“...a writer's most powerful weapon, his true strength, was his intuition...if the critics combined to discredit an author's nose for things, he would be reduced to a fearful creature who took a mistakenly guarded, absurdly cautious approach to his work..." - Felix J. Palma, The Map of Time.
You, too, can get a copy of Lorelei and the Lost and Found Monster from Amazon.com.
True that. But some people choose an overwhelmingly evil race without considering the reasons for it. I never said it was impossible, and I certainly would encourage anyone who felt up for it to challenge themselves, but it seems like sometimes people just think, "Okay so I wrote about this people and that culture... now I better put in an evil race for balance and plot direction." and that can come off as a little lazy. Not everything needs something "evil" driving it, sometimes people just have different motivations.
I agree with most of what anihow has said here. In fact, I suppose with all of it. And the reason why is mainly because it backs up what I was saying earlier about how a truly evil culture is a degenerative and self-destructive culture, like what is portrayed in Lord of the Flies where there are no babies, no milkmaids, no production of any kind.
If a creature acts out of its own natural impulses then its acts can't be called evil. Is an Orc that hunts and kills any different from a mountain lion that does the same? To be evil, one has to have also the choice to be good. The Orcs, despite having intelligence and language, don't seem to have that choice. They were created as they are, and are controlled by their masters. They are monsters, plain and simple, and so are relegated to a more animal domain. They are more dangerous than animals, but no more evil than a pack of wolves. Is it possible to rehabilitate them? Maybe Merry and Pippin could open up a Center for Orc Recovery somewhere in the Shire.
Realistically, I think that the only real possibility for an evil race and culture is if the people were heavily influenced by propaganda, indoctrinated both by State and Church, so that they could all believe that whatever atrocities they committed would be justifiable. Which is an interesting place to begin storytelling. There' a lot of potential there. Of course, they wouldn't see their actions as evil, I suppose, much like fanatical religious terrorists.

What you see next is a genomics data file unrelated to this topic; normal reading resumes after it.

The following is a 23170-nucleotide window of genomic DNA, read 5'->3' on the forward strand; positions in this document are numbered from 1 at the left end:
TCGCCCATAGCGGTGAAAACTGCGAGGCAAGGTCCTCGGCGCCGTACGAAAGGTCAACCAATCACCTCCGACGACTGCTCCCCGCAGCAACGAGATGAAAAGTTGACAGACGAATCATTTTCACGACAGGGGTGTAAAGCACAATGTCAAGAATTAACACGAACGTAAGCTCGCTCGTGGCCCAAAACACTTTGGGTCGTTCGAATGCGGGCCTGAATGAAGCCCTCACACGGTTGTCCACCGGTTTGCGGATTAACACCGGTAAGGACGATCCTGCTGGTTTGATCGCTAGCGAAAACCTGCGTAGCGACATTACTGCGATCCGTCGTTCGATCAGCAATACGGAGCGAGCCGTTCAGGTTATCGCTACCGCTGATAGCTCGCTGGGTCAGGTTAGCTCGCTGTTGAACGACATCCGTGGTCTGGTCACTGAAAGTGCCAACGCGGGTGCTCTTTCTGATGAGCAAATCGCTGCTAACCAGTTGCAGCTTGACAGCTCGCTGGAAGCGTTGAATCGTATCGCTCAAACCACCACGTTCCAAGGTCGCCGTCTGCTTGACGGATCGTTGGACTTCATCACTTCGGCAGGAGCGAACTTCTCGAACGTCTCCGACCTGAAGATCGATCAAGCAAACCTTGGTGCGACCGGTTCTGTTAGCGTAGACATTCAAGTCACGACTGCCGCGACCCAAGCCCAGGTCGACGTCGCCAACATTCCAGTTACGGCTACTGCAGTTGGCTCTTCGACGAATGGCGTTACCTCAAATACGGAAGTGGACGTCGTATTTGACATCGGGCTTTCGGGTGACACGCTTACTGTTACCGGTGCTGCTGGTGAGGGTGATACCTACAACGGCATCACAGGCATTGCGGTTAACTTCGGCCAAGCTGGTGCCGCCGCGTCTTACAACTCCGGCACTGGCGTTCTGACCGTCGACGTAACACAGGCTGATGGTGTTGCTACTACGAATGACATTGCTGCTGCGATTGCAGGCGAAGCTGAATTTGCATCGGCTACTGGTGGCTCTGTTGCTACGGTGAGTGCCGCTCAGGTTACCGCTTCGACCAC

Personally, I like to write and read stories that have no evil characters, like The Telling by Ursula LeGuin. There is a lot of what could be called evil acts, such as the destruction of an entire culture, with book-burning and everything - but none of the characters are true villains, even if they have some weaknesses that drive them to do less-than-noble things. I've given this a lot of thought actually and have dispensed with the idea of evil entirely in my writing. I think the conflicts that naturally arise in a person's life through human relationships, broken hearts, thwarted ambitions, health crises, and the need for spiritual fulfillment in those who hunger for the truth are more than enough fodder for truly literary endeavors - in fact, the Fantasy Genre sorely needs more of that, in my opinion!
How about lepper Milkmaids? Not a drink I'd look forward too.
I was surprised, there is no band by that name(Evil milkmaids) There is a band Milkmaids.
I have considered making my orcs, more society oriented, a lower inteligent marauding viking like group of humanoids. Rather then the typical evil bloodthirsty group most think of. They will still be enemies to elves.
Last edited by SeverinR; 3-27-12 at 4:25 PM.
But you'll always follow the voices beneath, Loyalty, loyalty, loyalty, only to me!
The only thing I remember bout grammar is she baked me cookies.